LEADER of the Independent Group in Parliament Hon John D Kuku is calling on the government to offer free education this year as part of its policy redirection agenda.
Mr Kuku said such a policy commitment will hugely contribute in our efforts towards Sustainable Development Goal 4 which commits us to ensure that “all boys and girls complete free, equitable and quality primary and secondary education”.
The leader urged the government “not to repeat our pre-COVID failures but to work towards improving our systems and accelerate our children’s learning”.
“Therefore offering complete free education this year would help alleviate some of our issues and make way for new improvements. This should be top priority after being thrown off-track by the pandemic,” he said.
Kuku made this statement in the light of hardships faced by many parents throughout the country as a result of the ongoing pandemic.
He said the pandemic has profoundly impacted our education system forcing 100 per cent schools closure as well as drastically reducing family incomes, especially families living in rural areas.
“For example many rural farmers’ incomes continue to suffer from the government’s mandatory no-jab-no-job COVID vaccination policy which has been modified to a no-jab-no-market policy in some provinces.
“Due to this policy adjustment, a majority of rural farmers in areas concerned are now finding it very difficult to sell their products at markets,” Mr Kuku said.
He said the government’s sluggish handling of the vaccination roll-out has resulted in a still largely unvaccinated rural population.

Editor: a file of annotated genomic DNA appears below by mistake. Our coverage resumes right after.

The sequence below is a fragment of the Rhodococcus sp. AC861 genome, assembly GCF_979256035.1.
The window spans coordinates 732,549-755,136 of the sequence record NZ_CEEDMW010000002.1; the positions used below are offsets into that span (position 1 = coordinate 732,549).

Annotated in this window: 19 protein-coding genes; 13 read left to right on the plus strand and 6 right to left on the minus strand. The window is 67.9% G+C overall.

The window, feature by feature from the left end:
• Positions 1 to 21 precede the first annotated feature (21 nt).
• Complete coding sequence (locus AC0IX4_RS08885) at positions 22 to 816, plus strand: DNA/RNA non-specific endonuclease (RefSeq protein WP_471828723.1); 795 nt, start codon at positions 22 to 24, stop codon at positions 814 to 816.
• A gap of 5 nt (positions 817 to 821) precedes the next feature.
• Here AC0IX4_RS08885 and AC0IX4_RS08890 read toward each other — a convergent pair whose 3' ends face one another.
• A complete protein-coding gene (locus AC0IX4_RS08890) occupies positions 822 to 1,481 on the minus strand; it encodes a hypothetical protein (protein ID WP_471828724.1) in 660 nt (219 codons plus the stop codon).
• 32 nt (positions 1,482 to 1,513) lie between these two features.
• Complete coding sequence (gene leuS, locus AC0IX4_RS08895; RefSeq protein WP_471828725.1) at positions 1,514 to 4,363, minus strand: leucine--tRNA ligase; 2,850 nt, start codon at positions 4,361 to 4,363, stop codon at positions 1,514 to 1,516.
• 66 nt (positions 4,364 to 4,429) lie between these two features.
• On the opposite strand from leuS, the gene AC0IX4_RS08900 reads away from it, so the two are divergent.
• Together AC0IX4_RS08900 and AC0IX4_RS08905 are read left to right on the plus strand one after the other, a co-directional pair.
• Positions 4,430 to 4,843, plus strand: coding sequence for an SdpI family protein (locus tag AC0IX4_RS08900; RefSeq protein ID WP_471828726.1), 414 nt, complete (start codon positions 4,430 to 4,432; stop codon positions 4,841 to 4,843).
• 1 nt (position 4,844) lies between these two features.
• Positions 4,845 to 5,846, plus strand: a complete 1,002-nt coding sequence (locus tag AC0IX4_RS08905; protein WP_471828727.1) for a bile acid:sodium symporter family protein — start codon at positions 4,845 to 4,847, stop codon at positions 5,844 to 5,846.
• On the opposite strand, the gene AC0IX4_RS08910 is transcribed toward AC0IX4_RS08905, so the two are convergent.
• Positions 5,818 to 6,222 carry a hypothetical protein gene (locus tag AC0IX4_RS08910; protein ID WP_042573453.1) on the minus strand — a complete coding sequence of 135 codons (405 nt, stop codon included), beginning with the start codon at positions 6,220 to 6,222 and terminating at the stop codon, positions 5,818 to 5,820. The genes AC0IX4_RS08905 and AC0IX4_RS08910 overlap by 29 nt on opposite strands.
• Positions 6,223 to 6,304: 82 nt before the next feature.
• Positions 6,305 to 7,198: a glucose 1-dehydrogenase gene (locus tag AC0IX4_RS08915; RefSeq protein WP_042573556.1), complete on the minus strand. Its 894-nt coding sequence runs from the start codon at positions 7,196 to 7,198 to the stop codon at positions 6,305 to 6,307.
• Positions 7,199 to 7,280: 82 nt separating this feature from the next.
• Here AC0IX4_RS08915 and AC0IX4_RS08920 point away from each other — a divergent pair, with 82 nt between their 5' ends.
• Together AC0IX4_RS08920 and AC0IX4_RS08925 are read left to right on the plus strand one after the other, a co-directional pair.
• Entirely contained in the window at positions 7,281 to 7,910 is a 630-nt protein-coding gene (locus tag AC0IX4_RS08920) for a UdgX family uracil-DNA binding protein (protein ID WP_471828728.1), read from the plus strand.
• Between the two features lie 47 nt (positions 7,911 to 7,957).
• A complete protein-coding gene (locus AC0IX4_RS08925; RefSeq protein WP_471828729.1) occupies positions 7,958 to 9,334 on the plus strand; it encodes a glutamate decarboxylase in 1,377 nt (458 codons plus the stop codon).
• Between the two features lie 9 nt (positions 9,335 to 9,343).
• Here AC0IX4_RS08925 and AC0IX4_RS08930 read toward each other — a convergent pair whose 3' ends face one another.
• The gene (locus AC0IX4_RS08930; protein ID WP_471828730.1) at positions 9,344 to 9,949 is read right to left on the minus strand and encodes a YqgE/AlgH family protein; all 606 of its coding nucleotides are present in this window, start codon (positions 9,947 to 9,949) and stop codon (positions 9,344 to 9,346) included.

“One of the impacts of this is the growing economic fallout on the rural population which will also ultimately affect the re-opening of schools.
“Moreover the unprecedented economic shock is severely affecting parent’s ability to meet the cost of school fees and other education related costs for their children this year.
“It could be far worse than we thought, we just haven’t yet given priority to assessing the full impact of the pandemic in the education and employment sectors.”
“We now have a rare moment to take stock and begin to build back our schools to be better. The impacts of the pandemic are far reaching but student learning has suffered more at this point time than at any other time in our history. This calls for greater commitment and action to ensure equity and opportunity for all students and also to make up for losses. No one must be left behind and Government must take responsibility to make this happen,” Mr Kuku said.
In response to this dire situation, Hon Kuku suggested that 2022 should be a “school-fee-free-year” and that the Ministry of Education should foot the bill by mobilizing grants approved by Parliament under its budget allocation for this year.
“This could be achieved through virements, an internal accounting procedure under the PFMA that does not require further parliamentary approval,” he said.
He added that relevant education grants for 2022 should be paid directly to schools to subsidize fees for all primary and secondary schools for the remainder of this year’s learning calendar.
The Ministry of Education and Human Resource Development’s budget allocation for 2022 as appropriated by National Parliament is $1.24 billion representing 30 per cent of the National Budget. From this around 35 per cent is taken up by grants with a total of $443 million.
The highest single grant allocation is the MP Scholarship Awards grant totaling $292,670,116 which means constituencies are allocated $5.8 million each.
In terms of the difference between 2021 and 2022 grant totals, there is only a slight decrease of $63,375 (0.14 per cent) for this year.